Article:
Ichiro Suzuki tied that record in 2010, by the way, and — amazingly — Ichiro racked up his ten seasons all in a row … from 2001-2010!

For Rose, Topps marked the occasion of his tenth 200-hit season in 1979 with a 1980 Topps Highlights card, number 4 in their base set that summer.

1980 Topps Pete Rose Record Breaker

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Most consecutive seasons, 100 or more hits (23)

One hundred hits in a season is not that big a deal — 181 different players hit that target in 2019, after all.

But do it each season for 23 summers in a row? Yeah, that’s definitely something special.

Rose is the only one to do it.

Most consecutive seasons, 600 or more at-bats (13)

Same type of thing here … play at a high level for a long time, stay healthy, and you’ll run up a ton of big-at-bat seasons.

Only Pete reached this level, though.

1981 Topps Pete Rose Record Breaker

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Most seasons, 600 or more at-bats (17)

And that one up there was just for consecutive seasons with 600-plus at-bats (1968-80) — Pete tagged on four more for good measure (1963, 1965, 1966, 1981).

Most seasons, 150 or more games played (17)

You don’t ring up a ton of at-bats without playing in a lot of games, and Pete made it into 150 or more for 17 seasons — fell just short in 1967 and 1968, too.

Most seasons, 100 or more games played (23)

The only season Rose didn’t make it into at least 100 games was his last — 1986, with the Reds.

National League Records

Since Rose played his entire career in the National League, and since he’s the all-time hit leader, of course he’s also the National League leader for career hits.

In fact, that goes for all his Major League records listed above, so this section lists out the records Rose holds in the National League but for which his not also the overall all-time leader.

It’s worth noting, though, that Rose set the NL record for hits back in 1980, and that landed him a couple of special cards …

A 1982 Topps Highlight (#4) …

1982 Topps Pete Rose Record Breaker

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And a 1982 Topps Kmart Highlight (#44) …

1982 Topps Kmart Pete Rose 1981 Highlight

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Most years played (24)

There are other players who played some of their career in the National League and logged more than 24 years in total — Nolan Ryan, for example — but Rose is at the top of the heap when it comes to NL-only players.

Most consecutive years played (24)

So, Pete didn’t leave and come back. Most players don’t, but there are a few notable guys who did … Ryne Sandberg, Satchel Paige, Jimmie Foxx, Ted Williams, Willie Mays come to mind.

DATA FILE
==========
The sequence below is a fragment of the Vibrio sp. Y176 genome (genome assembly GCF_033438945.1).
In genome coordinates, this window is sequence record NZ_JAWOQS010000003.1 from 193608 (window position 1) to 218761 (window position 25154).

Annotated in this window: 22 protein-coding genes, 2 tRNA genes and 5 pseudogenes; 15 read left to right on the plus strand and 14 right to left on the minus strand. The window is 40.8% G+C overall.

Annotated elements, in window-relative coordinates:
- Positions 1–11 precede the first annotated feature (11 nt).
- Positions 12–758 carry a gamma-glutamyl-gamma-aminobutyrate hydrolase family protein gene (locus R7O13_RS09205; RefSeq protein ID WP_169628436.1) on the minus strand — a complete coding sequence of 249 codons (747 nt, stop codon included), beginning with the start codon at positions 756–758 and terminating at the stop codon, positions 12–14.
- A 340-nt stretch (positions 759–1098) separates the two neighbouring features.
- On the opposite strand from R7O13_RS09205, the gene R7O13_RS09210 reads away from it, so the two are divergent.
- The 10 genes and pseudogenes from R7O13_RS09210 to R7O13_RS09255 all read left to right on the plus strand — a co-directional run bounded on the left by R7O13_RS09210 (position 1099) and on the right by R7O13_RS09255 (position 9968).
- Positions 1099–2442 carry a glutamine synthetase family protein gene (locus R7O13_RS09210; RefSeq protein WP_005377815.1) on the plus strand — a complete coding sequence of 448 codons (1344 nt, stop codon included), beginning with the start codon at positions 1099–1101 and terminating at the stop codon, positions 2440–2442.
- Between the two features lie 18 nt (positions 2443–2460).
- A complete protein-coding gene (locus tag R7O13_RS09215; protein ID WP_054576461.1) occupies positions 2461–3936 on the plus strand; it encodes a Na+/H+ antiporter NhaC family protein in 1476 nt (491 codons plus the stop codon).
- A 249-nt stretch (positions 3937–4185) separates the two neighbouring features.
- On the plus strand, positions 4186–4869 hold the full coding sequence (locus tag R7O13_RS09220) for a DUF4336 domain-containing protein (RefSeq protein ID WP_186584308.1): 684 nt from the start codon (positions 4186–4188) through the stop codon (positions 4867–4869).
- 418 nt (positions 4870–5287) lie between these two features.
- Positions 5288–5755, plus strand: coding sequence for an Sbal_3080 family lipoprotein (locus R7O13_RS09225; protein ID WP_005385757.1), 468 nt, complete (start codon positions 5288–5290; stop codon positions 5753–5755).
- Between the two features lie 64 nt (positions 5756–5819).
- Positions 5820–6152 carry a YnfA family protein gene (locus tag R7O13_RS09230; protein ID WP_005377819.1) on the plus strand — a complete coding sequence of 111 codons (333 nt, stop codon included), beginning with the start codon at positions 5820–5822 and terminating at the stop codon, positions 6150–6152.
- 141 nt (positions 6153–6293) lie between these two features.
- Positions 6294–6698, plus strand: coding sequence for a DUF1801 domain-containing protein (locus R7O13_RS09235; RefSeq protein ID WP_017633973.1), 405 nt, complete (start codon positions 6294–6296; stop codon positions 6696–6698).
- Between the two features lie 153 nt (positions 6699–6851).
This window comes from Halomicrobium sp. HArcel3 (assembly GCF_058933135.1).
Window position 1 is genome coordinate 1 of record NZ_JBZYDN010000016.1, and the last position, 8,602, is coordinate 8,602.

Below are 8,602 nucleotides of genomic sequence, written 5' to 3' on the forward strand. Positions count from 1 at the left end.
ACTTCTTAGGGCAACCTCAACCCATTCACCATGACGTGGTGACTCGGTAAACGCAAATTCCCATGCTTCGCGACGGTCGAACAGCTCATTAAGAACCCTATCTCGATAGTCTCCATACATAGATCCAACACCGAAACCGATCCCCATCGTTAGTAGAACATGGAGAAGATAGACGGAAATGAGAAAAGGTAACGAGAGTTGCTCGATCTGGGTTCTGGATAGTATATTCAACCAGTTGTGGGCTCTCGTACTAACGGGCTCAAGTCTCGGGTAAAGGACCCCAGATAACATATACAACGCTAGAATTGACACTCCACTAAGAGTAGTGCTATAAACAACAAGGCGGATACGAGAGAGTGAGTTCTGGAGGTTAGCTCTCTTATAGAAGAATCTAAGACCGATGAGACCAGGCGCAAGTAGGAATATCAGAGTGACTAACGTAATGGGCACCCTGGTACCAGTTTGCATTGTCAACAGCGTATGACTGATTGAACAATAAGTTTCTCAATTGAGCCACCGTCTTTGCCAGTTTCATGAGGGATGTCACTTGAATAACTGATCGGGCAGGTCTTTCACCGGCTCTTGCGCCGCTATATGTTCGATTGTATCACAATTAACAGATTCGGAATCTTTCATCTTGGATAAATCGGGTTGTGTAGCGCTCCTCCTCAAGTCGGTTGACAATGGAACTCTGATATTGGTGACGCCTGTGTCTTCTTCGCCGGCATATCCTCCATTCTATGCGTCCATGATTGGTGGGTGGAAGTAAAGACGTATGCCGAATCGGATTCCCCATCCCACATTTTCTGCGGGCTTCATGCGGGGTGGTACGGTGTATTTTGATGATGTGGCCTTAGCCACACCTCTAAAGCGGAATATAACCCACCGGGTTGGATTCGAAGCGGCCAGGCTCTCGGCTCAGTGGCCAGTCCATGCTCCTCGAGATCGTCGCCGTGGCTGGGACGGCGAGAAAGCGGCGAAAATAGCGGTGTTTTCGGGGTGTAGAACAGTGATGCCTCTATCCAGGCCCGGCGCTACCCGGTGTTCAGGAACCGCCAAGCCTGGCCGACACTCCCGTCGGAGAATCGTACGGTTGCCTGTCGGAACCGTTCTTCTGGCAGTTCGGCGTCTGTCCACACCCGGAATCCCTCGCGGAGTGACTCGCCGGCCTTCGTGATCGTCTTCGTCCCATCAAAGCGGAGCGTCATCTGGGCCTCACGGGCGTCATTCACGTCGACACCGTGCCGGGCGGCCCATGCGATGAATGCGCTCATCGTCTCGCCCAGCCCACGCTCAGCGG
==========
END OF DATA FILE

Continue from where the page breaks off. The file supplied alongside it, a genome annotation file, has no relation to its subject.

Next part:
Not Rose, though, so years played=consecutive years played, and it’s a big number either way you look at it.

Most career doubles (746)

Rose finished 46 doubles behind Tris Speaker and 21 in front of Stan Musial — solidly in second place overall and first place among National Leaguers.

Most career games, 5 or more hits (10)

Five hits in a game is a lot. How’s that for stating the obvious?

Well, Pete did it ten times — more than anyone else, with Tony Gwynn next at nine games and then a bunch of other Hall of Fame types at seven.

Longest hitting streak (post-1900) – 44 games

In the summer of 1978, Rose lit the game on fire and set his sights on Joe DiMaggio‘s 56-game hitting streak.

Alas, Rose fell short, hitting safely in 44 straight games.

That puts him on the top of all National League streaks since 1900 but behind old-timer Wee Willie Keeler‘s 45-game haul split over two seasons (1896-97).

1979 Topps 1978 Record Breaker Pete  Rose

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Most hitting streaks of 20 or more games (7)

Let’s do a little bit more of the super-obvious stuff — getting a hit in 20 games in a row is hard to do.

Rose did that on seven different occasions, more than any other National Leaguer.

Other Stuff

Rose owns a couple of other marks that qualify as records but don’t line up quite as neatly as those above.

Among those are the fact that he made 17 All-Star appearances across five different positions — first base, second base, third base, right field, left field.

No one else ever did that.

Rose also played more than 500 games at each of those positions in his career.

No one else ever did that, either.

Also, according to Wikipedia

Rose retired in 1986 with the highest modern-day career fielding percentage for a right fielder at 99.14% and the highest National League modern-day career fielding percentage for a left fielder at 99.07%

And, of course, there are milestones, like 3000 hits, that didn’t make it into the cardboard realm at all because they didn’t set any sort of records … still amazing steps along the way, though.

So, yeah, the rundown of Pete Rose records is pretty impressive, and all those “mosts” and “bests” led to some pretty nifty baseball cards.

It’s all part of baseball’s storied history, no matter what you think of the man himself.

Beyond cards, you can find all sorts of Pete Rose memorabilia on the market today, and some of it allows for some pretty customized collectibles. Take autographed baseballs, for example, which exist in any number of configurations where Charlie Hustle is concerned.

Check out our guide to finding Pete Rose signed baseballs right here.